Tristan and I have a way of seeing things work out. Sometimes they don't work the way we had hoped, but often things turn out better than you could have wanted. We have numerous stories to show for this, like the time we drove, as new explorers of this great state, into the Vermont night looking for a place along a dead end dirt road to sleep in our car, when out of the darkness popped this man with a beard and way more flannel than a normal person should be wearing. "You need a place to stay?" he asked us. We must have stuttered something inaudible, and he quickly got us set up for a night at Underhill State Park. It was about 1am, and the campground was well shut-down for the night, and I'm not sure how it worked out that we happened upon this nice ranger guy at the right moment. But it couldn't have worked out better, and our stay couldn't have been nicer. Our travels - and everyday life - are full of stories like this, full of serendipity.
I don't think it's due to either of us being particularly enchanted, but rather to our willingness to let things be and to appreciate how they unfold, at their own pace and in their own wonderful way. And to then be thankful and appreciative for what we have found. It's more an attitude of magic, than a spell, and I think it comes from our many months of living at a walking pace and attuning to a more natural rhythm. Plus, we're both willing to foray into the unknown without a plan, knowing that some excitement and adventure waits for us, and that all you have to do is carry through with a thankfulness and appreciation for whatever comes about. This wide-open aproach leaves you available for lots of opportunities, whereas an itinerary causes you to overlook them.
Our recent trip to Acadia National Park was the first time in several years that we were able to let go of schedules, obligations, and life pulling us in many directions. It had been a long time since we could open ourselves up to opportunity. Because of this, we were a little rusty at finding our rhythm, at letting the magic unfold, and at letting go and being free to follow a more natural, familiar ryhthm. But once we got in sync with each other and with everything around us, it was grand.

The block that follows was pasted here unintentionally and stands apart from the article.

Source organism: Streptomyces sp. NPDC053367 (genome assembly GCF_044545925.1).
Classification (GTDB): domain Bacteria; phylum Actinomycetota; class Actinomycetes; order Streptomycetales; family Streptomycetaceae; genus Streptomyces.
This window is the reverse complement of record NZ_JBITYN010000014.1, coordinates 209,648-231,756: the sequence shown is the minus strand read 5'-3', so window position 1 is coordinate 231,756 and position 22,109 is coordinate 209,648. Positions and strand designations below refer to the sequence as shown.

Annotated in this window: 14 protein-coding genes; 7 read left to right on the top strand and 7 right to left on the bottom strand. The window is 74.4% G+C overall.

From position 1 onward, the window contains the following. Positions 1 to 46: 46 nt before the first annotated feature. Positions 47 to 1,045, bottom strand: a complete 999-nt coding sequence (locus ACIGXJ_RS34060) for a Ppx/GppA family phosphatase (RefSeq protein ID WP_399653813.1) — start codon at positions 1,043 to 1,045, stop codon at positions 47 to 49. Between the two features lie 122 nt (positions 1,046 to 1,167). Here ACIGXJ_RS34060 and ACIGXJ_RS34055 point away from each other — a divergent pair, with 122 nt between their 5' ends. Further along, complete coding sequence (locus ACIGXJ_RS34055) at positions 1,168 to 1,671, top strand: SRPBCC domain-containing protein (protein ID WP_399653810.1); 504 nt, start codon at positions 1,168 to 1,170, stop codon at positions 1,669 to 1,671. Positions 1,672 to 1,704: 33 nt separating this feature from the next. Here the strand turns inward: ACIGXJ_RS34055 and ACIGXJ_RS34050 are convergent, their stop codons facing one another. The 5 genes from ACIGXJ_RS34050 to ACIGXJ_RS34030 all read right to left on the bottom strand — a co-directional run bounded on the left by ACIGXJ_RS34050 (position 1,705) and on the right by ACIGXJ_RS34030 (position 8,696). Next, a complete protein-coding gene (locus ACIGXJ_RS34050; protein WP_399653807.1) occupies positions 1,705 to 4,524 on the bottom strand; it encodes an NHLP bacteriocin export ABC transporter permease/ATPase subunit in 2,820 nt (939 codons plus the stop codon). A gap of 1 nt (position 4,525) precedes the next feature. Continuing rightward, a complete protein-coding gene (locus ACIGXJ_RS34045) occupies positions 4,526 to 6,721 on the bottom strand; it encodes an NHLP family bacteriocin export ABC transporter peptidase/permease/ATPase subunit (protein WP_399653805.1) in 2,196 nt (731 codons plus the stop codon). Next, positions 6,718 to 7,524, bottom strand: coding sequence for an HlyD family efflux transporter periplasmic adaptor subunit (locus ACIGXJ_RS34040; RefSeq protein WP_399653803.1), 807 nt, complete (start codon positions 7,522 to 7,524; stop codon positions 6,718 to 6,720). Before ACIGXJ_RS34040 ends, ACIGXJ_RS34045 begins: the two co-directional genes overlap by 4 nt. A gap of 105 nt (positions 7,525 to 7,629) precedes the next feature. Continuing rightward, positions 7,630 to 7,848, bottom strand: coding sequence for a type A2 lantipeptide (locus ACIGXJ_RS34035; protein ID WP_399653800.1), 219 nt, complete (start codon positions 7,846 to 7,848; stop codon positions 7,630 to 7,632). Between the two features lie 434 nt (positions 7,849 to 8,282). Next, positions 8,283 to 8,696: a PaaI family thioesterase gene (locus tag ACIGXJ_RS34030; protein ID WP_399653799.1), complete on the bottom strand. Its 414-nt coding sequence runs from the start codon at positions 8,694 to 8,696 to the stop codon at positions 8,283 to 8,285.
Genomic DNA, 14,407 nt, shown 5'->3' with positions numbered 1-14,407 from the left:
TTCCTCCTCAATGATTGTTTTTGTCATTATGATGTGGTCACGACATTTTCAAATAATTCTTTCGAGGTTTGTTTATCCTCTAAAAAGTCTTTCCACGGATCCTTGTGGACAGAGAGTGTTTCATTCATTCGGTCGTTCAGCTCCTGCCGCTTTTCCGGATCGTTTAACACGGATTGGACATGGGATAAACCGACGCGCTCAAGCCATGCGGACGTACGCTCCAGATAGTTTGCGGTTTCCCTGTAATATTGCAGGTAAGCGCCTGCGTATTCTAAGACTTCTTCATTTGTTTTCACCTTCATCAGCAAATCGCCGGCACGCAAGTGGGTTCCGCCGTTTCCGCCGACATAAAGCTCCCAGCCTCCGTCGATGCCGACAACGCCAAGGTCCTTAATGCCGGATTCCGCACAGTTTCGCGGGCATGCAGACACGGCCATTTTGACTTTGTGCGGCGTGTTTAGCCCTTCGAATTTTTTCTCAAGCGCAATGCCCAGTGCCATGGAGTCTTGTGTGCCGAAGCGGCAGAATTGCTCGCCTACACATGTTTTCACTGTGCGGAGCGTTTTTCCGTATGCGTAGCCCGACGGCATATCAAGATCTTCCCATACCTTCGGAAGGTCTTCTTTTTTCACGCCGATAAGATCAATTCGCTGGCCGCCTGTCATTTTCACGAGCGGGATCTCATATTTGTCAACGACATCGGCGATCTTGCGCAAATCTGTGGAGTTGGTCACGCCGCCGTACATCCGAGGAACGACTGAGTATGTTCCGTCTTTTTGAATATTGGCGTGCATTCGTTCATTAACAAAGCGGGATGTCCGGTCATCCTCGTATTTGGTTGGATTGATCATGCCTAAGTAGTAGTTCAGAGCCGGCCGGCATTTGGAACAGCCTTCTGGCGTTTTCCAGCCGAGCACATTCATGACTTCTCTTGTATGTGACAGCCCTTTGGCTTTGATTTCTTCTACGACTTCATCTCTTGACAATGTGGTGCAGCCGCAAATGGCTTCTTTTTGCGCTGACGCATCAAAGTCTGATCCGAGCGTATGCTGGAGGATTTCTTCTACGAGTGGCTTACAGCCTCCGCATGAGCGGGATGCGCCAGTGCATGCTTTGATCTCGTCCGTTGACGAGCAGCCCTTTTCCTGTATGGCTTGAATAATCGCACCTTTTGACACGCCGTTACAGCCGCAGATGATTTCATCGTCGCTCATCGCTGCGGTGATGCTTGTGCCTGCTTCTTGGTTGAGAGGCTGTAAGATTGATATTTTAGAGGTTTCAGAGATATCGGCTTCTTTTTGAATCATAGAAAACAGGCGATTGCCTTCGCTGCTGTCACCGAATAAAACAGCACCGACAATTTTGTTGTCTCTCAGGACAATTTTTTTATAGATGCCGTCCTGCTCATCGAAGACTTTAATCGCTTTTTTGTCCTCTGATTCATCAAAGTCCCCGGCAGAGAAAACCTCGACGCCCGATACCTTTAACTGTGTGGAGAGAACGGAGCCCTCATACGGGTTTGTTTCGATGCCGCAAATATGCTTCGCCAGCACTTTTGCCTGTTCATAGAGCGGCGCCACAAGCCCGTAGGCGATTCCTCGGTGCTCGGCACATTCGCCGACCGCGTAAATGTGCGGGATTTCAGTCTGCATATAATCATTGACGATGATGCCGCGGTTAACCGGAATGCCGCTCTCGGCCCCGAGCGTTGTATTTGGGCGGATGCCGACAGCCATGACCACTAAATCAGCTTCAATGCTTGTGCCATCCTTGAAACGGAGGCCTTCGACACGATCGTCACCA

Our first few days were filled with things like a campsite next to the bathroom with industrial-strength toilets...that got flushed at all hours of the night, and a western sunrise (yes, I am aware that the sun rises on the east) for which I woke Tristan up in the cold morning darkness to drive to the most western point of the island to watch the sun come up (it was early and I forgot my bearings). But on our western sunrise, we saw porpoises! And from the industrial toilet campground we discovered the Wonderland Trail (my very favorite spot), the town of Southwest Harbor, and the market with strong coffee and fresh baked biscuits. Again, I don't mean to claim we are enchanted, but that we don't let these glitches get us down and, instead, in the middle of them, we find something to wonder at, something to be so thankful for, something to appreciate.
Our vacation was filled with sea air, warm sunshine, delicous food, good sleep, and wonderful sights. And it was a great time to re-connect and to rejuvenate. Watching Odin discover the ocean was my happiest moment in life so far, and watching Tristan explore the shores in the fading sunlight of afternoon, with a backdrop of pines, rocks, and ocean waves, put a feeling of contentment in my heart that grounded me right to the moment, and to this life. Without these times to sit back and reflect, to let life take its ryhtym instead of imposing my rhythm on life, I would be a soul-less person. And I came home from our get-away with a renewed thankfulness for this life. Adventure is a state of mind, and the ingredients for reaching this state include openness and willingness to let things be, appreciation and gratefulness for what you're presented with, and the kindness of heart to be thankful for all that you're given.